In 2017, he was commissioned to create an art installation which would mark the 7 th anniversary of the creation of the world’s first nuclear reactor by physicist Enrico Fermi. 75 years after achieving the iconic mushroom cloud Cai brought in the assistance expertise of one of the oldest firework families worldwide; Fireworks by Grucci, who have been entertaining the masses with fireworks since the middle of the 19th century. The result was beautiful.
This was not, of course, the first artwork commemorating the nuclear age as there is a 12-foot bronze sculpture created by Yorkshire’s own artist and sculptor Henry Moore.
Given Cai’s constant and ongoing inspiration and influences, whether commissioned or his own imagination running riot once again, we will, of course, keep you up to date with the beauty and
thought-provoking work of the world’s greatest famous Gunpowder King.
Over 40,000 rockets blasting off from the wall of the Geffen Contemporary.
On Saturday April 7, artist Cai Guo-Qiang marked the opening of his exhibition with Mystery Circle: Explosion Event for The Museum of Contemporary Art, Los Angeles; a site-specific work created for MOCA. This edit was made to be viewed in our galleries as part of Cai Guo-Qiang's installation.
Director: Felipe Lima
Producers: Lana Kim, Jett Steiger, Bret Nicely
Cinematographer: Larkin Donley
Cai Guo-Qiang is a Chinese contemporary artist featured in a number of past blogs. From a very early age, Cai was fascinated with fireworks and explosions and they are intrinsic to the majority of his art work.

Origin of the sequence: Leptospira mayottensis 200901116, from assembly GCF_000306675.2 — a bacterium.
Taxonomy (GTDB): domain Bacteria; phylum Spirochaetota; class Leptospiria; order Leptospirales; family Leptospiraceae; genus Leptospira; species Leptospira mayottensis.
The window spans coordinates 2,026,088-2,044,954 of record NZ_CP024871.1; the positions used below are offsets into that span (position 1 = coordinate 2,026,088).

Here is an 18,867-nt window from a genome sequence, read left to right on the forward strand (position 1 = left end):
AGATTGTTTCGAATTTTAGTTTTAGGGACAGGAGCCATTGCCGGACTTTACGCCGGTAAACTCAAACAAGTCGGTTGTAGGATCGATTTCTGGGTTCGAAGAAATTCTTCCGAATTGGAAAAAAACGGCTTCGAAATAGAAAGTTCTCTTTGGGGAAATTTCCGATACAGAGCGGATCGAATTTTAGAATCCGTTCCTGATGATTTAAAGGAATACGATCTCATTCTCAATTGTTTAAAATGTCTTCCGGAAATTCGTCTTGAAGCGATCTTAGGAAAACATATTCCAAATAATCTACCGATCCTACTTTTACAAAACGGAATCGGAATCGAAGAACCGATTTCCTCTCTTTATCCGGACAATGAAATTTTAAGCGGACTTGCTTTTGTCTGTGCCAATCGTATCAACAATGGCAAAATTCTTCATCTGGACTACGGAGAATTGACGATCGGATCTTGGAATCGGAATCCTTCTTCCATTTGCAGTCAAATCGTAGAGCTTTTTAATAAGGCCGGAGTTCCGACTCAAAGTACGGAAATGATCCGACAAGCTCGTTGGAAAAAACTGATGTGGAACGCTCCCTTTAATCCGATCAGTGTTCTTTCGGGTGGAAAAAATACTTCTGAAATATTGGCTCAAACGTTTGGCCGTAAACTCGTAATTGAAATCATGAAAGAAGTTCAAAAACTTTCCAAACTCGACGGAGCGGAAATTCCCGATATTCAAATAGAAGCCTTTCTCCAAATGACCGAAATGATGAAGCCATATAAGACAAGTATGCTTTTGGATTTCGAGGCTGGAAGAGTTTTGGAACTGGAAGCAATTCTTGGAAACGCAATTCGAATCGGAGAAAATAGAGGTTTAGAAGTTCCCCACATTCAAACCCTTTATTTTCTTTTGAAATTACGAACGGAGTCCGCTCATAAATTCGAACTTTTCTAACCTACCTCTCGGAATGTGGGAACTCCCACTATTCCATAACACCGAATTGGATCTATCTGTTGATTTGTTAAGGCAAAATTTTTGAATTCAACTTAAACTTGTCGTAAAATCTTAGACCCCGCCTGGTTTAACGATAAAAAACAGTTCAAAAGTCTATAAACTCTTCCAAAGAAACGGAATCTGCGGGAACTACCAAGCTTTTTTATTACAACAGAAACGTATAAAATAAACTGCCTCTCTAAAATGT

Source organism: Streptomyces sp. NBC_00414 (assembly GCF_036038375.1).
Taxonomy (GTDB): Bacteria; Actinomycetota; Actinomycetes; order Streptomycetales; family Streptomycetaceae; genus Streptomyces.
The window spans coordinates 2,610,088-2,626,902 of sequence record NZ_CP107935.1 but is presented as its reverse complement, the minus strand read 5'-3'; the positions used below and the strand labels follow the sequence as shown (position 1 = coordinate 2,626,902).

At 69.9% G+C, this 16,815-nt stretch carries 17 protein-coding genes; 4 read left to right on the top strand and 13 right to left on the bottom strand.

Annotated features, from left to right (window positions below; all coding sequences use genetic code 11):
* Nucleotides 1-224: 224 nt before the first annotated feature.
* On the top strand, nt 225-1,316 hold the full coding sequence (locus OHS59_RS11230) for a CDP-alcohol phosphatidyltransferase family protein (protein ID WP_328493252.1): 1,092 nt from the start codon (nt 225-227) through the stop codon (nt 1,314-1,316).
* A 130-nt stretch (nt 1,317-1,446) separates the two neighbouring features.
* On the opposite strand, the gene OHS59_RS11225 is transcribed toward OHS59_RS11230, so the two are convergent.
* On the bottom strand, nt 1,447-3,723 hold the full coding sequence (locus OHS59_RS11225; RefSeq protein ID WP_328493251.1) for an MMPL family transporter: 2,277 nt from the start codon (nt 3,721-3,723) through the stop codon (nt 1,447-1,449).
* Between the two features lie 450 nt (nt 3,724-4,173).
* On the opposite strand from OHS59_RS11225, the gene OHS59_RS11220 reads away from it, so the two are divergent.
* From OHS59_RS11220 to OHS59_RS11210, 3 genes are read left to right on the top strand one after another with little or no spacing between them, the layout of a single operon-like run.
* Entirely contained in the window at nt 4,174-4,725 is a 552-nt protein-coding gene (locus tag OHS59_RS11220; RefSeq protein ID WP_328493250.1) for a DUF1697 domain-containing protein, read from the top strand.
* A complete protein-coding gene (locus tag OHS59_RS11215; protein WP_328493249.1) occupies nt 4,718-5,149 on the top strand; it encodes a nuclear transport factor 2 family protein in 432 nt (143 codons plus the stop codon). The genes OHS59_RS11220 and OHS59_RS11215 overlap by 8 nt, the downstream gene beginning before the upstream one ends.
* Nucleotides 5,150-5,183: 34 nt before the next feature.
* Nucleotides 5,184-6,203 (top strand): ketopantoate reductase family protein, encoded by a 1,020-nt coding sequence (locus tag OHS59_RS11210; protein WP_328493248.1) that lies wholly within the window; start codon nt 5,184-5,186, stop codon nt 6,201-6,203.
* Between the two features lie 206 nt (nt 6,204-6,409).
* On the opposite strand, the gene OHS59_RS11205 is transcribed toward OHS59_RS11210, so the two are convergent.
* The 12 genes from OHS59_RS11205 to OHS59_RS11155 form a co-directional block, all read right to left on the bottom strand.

Brought up in China, where fireworks are part of daily life and most certainly feature in almost all religious and secular holidays, it was no surprise that his preferred medium is black powder and its explosive power, bringing his art to the masses.
Cai uses all aspects of his traditional Chinese culture including their medicine, flowers and animals and brings this ethos to his work using some more traditional mediums to create art which shows his life and more importantly, stresses the path that we are taking as a race which is damaging the earth to such a degree that the so-called ‘natural disasters’ are in fact a result of our own actions.
In his early career, he studied the finer aspects of stage/set design, broadening his perspective. Over the years he has continued to push the boundaries of modern art.
In 1990, he started ‘Projects for Extra Terrestrials’ where he built a shanty, like the one in Tiananmen Square, loaded it with gunpowder and lit the fuse. The resultant explosion, using large fireworks, created amazing trails across the skies. It lasted around 9 seconds and was reportedly visible from space.
One of his other ‘claims to fame’ was being commissioned by the Chinese Government to create the opening and closing displays for the Beijing Olympics. I am sure that even now, 7 years on, there is still chatter in the firework fraternity about the ‘footprints’ debacle but you have to tip your hat to him, they were absolutely spectacular.
A recent creation formed part of his one man exhibition: The Ninth Wave, which represents mans responsibility for causing the current environmental and ecological issues like the 16,000 dead pigs found last year floating in the Huangpu River or the thick smog which constantly hangs over most of the major cities in China. Keeping his fondness for daytime fireworks; including all black, white and pastel coloured fireworks, his latest work ‘Chapter One of Elegy Firework’ (elegy – sad or mournful song or poem – like a lament) features a huge jetty full of fireworks – an impressive sight, whether you ‘get it’ or not!
Given his undisputed love affair with black powder, we are sure his imagination knows no bounds and look forward to seeing his future work.